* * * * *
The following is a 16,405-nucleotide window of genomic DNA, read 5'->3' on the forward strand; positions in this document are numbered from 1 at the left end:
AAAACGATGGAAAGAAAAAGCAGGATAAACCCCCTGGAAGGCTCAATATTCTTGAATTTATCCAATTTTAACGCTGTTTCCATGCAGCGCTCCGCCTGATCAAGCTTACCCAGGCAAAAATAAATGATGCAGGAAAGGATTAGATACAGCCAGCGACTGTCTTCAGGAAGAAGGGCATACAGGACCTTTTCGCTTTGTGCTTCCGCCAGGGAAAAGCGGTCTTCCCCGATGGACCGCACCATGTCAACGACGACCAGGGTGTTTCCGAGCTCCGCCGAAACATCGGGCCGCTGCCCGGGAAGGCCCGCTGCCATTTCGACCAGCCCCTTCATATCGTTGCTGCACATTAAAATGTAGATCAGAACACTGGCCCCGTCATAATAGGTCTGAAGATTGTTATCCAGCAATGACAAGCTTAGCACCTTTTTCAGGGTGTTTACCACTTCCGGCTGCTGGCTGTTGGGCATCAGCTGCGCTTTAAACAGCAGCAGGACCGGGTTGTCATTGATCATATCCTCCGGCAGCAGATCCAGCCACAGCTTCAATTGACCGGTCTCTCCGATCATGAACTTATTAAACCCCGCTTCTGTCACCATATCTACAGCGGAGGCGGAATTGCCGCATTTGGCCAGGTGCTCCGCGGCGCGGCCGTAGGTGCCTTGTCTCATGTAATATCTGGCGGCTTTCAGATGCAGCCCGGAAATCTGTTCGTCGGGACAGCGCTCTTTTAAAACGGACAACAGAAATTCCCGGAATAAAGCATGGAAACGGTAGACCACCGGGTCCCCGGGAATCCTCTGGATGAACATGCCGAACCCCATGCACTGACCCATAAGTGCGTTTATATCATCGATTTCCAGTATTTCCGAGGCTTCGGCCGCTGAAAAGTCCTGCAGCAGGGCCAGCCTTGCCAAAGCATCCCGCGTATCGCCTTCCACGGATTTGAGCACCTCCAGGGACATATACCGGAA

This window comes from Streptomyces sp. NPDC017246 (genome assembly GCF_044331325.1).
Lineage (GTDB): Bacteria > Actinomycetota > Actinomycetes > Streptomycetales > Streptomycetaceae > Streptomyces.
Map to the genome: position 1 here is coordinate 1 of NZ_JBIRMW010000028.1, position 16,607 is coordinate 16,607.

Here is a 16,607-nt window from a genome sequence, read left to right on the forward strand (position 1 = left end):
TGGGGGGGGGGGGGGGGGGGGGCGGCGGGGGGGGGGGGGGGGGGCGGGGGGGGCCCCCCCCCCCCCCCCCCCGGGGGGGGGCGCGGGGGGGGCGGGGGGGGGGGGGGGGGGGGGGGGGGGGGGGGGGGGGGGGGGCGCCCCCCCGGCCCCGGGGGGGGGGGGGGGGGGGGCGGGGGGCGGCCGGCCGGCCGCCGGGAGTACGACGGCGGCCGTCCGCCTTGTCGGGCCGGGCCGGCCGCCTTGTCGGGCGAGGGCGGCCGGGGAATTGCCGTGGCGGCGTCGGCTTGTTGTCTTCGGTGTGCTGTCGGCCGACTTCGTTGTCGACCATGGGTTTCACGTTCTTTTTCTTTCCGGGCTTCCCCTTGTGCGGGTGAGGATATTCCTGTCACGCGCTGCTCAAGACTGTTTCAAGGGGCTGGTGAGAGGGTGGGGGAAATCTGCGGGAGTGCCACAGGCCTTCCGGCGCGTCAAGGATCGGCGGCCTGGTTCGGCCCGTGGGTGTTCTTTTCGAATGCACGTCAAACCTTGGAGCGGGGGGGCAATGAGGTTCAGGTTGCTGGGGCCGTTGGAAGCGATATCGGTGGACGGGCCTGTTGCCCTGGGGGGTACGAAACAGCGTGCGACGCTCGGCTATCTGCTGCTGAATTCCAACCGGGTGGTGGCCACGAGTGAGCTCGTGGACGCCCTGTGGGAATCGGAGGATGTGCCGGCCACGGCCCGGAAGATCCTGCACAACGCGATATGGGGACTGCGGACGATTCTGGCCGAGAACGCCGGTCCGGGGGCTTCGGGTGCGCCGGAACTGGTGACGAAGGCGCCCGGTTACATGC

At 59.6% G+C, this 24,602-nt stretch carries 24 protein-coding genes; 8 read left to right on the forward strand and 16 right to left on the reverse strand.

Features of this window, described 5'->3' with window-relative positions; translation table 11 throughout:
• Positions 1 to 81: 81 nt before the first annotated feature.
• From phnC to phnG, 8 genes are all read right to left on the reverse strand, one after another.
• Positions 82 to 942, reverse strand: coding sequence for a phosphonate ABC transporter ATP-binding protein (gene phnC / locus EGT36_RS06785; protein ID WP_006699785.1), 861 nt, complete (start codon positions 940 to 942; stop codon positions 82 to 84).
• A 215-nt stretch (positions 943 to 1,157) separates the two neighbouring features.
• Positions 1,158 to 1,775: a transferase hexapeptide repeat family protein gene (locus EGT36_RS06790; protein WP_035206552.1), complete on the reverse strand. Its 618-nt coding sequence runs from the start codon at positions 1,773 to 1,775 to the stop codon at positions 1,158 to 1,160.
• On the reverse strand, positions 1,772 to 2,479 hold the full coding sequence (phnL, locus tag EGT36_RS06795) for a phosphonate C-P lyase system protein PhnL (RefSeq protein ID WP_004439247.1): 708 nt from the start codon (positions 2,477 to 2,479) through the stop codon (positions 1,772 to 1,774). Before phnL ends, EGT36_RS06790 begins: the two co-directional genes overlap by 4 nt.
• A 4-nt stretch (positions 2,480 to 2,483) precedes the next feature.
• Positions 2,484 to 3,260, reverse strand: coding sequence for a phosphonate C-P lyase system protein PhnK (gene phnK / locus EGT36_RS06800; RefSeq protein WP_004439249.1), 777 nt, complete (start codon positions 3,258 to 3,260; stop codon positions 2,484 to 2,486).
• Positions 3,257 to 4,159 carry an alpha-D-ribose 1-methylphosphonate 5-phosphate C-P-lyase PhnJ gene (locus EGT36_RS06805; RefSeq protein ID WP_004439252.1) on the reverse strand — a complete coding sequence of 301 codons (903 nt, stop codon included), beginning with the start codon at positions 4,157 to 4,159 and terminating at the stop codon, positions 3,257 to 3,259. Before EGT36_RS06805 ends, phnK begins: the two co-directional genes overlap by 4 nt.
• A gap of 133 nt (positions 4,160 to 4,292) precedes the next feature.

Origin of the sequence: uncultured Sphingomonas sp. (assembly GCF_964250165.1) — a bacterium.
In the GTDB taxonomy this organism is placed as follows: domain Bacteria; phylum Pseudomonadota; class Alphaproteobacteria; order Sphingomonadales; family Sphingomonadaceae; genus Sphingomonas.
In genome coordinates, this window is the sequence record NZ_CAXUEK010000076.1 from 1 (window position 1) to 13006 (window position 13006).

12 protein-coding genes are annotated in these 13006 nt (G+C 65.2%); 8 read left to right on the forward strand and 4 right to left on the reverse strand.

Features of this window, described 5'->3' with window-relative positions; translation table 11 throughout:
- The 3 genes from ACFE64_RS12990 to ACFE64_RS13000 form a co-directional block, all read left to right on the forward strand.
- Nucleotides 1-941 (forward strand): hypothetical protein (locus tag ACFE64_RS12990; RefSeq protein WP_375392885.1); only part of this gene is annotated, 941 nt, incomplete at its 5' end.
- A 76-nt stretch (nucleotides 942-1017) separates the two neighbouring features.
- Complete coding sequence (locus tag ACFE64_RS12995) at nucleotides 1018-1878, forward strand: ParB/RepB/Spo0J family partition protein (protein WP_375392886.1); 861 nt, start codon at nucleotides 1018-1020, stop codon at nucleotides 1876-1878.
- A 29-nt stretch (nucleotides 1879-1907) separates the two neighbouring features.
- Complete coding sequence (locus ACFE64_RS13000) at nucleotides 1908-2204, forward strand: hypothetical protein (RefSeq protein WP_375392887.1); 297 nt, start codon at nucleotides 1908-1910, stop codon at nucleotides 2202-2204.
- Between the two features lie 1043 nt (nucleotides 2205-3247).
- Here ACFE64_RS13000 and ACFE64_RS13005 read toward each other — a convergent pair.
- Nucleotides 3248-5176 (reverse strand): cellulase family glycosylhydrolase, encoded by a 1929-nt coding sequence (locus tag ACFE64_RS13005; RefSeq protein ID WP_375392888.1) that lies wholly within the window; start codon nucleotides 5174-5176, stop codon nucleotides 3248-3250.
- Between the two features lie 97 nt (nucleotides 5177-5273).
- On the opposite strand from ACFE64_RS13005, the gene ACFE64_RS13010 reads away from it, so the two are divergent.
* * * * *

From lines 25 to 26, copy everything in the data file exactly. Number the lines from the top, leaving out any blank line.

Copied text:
- The 3 genes from ACFE64_RS12990 to ACFE64_RS13000 form a co-directional block, all read left to right on the forward strand.
- Nucleotides 1-941 (forward strand): hypothetical protein (locus tag ACFE64_RS12990; RefSeq protein WP_375392885.1); only part of this gene is annotated, 941 nt, incomplete at its 5' end.